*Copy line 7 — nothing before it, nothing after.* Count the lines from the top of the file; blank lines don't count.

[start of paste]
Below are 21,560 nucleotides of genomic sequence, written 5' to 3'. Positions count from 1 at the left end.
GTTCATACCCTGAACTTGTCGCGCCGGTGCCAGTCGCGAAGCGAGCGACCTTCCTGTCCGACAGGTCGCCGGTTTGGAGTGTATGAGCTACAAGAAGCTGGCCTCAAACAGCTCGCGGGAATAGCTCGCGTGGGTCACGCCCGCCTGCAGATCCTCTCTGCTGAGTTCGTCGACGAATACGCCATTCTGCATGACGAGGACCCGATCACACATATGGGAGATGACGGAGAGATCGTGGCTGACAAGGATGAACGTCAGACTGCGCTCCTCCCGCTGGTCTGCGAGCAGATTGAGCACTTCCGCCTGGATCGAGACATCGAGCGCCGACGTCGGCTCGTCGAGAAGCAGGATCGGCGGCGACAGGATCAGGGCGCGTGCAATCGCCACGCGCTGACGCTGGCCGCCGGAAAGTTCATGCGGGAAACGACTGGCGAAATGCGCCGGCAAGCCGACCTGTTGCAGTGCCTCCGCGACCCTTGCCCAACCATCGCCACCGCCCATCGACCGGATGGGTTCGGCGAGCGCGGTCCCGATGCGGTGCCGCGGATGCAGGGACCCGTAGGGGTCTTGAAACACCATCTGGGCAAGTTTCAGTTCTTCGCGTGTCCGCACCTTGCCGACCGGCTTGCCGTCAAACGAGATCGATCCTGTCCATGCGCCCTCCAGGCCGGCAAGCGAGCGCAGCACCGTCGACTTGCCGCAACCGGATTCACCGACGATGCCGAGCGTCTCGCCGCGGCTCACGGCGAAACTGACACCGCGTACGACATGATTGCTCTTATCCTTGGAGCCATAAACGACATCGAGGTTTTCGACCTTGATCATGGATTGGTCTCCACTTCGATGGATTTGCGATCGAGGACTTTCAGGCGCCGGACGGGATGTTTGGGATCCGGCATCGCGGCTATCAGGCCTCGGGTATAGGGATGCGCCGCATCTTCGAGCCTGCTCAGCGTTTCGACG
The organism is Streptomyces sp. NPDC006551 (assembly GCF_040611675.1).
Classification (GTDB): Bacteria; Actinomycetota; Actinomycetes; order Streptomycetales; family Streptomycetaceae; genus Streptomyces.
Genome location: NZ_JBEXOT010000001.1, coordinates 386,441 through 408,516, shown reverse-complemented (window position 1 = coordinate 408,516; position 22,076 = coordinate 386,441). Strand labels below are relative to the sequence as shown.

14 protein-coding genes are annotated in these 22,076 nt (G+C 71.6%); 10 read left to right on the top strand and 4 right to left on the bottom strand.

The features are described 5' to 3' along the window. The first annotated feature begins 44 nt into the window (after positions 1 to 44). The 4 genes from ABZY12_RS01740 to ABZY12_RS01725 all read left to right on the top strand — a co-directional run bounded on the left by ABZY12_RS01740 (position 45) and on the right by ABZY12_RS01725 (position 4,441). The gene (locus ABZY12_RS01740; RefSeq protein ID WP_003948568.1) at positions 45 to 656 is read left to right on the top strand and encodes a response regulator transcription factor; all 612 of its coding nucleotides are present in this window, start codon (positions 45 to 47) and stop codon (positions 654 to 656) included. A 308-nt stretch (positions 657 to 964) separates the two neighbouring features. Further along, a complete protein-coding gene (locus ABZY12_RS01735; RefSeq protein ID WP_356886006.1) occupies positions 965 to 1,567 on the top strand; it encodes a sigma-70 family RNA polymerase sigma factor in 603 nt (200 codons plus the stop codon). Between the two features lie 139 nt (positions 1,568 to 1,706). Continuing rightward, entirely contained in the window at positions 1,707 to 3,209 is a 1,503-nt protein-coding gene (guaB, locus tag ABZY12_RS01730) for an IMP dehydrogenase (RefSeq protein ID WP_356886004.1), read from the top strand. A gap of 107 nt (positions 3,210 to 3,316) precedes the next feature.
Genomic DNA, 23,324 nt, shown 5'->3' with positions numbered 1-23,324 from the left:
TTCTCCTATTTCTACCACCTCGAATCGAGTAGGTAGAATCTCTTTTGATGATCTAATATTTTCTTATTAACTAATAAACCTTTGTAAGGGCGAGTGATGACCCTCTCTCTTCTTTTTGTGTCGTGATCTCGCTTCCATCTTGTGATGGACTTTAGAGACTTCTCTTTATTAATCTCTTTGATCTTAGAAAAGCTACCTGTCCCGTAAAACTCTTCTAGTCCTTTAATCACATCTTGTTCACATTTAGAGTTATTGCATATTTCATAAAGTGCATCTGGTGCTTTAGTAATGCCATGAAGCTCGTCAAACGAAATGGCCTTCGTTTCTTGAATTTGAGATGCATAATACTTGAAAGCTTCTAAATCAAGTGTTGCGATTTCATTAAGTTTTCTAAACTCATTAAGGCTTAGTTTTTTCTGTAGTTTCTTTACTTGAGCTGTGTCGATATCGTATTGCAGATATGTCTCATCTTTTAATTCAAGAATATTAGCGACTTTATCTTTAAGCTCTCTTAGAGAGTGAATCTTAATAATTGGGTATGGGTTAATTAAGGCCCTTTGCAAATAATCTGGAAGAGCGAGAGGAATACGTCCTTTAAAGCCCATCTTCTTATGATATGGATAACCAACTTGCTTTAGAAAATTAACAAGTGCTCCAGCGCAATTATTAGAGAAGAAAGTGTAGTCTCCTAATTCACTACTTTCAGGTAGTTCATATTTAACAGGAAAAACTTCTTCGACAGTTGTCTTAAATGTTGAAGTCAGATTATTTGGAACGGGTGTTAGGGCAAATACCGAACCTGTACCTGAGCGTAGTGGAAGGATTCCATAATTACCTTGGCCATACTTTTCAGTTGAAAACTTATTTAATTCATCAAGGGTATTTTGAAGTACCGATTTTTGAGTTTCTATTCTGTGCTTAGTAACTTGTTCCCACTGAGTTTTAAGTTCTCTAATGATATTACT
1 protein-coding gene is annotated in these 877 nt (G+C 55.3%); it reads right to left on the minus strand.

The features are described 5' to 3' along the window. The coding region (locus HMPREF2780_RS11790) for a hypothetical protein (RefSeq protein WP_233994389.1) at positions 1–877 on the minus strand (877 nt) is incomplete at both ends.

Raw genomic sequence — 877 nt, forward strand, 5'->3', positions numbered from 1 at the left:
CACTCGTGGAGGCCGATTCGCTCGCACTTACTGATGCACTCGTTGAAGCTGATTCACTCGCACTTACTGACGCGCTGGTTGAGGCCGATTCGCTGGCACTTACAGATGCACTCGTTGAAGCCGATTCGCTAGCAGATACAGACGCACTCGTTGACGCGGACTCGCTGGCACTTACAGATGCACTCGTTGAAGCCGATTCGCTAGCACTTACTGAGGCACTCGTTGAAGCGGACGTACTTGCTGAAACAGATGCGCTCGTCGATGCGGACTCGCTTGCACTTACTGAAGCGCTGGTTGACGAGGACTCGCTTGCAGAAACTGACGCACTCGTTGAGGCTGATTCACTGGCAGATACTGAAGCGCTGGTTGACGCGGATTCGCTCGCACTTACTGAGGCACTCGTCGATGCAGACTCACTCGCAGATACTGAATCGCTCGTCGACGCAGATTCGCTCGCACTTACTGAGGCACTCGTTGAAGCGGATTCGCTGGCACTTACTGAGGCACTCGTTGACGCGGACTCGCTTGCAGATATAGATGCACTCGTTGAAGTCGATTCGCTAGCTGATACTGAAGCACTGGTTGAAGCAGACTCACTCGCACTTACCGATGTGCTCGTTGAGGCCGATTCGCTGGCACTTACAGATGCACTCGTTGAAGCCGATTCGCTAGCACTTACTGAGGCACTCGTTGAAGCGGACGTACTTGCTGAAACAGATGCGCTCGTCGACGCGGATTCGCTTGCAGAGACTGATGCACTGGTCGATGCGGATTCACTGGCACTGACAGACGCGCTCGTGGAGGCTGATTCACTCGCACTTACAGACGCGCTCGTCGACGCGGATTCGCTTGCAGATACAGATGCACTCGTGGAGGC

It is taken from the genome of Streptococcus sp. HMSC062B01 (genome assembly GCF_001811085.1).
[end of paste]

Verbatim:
The features are described 5' to 3' along the window. The first annotated feature begins 44 nt into the window (after positions 1 to 44). The 4 genes from ABZY12_RS01740 to ABZY12_RS01725 all read left to right on the top strand — a co-directional run bounded on the left by ABZY12_RS01740 (position 45) and on the right by ABZY12_RS01725 (position 4,441). The gene (locus ABZY12_RS01740; RefSeq protein ID WP_003948568.1) at positions 45 to 656 is read left to right on the top strand and encodes a response regulator transcription factor; all 612 of its coding nucleotides are present in this window, start codon (positions 45 to 47) and stop codon (positions 654 to 656) included. A 308-nt stretch (positions 657 to 964) separates the two neighbouring features. Further along, a complete protein-coding gene (locus ABZY12_RS01735; RefSeq protein ID WP_356886006.1) occupies positions 965 to 1,567 on the top strand; it encodes a sigma-70 family RNA polymerase sigma factor in 603 nt (200 codons plus the stop codon). Between the two features lie 139 nt (positions 1,568 to 1,706). Continuing rightward, entirely contained in the window at positions 1,707 to 3,209 is a 1,503-nt protein-coding gene (guaB, locus tag ABZY12_RS01730) for an IMP dehydrogenase (RefSeq protein ID WP_356886004.1), read from the top strand. A gap of 107 nt (positions 3,210 to 3,316) precedes the next feature.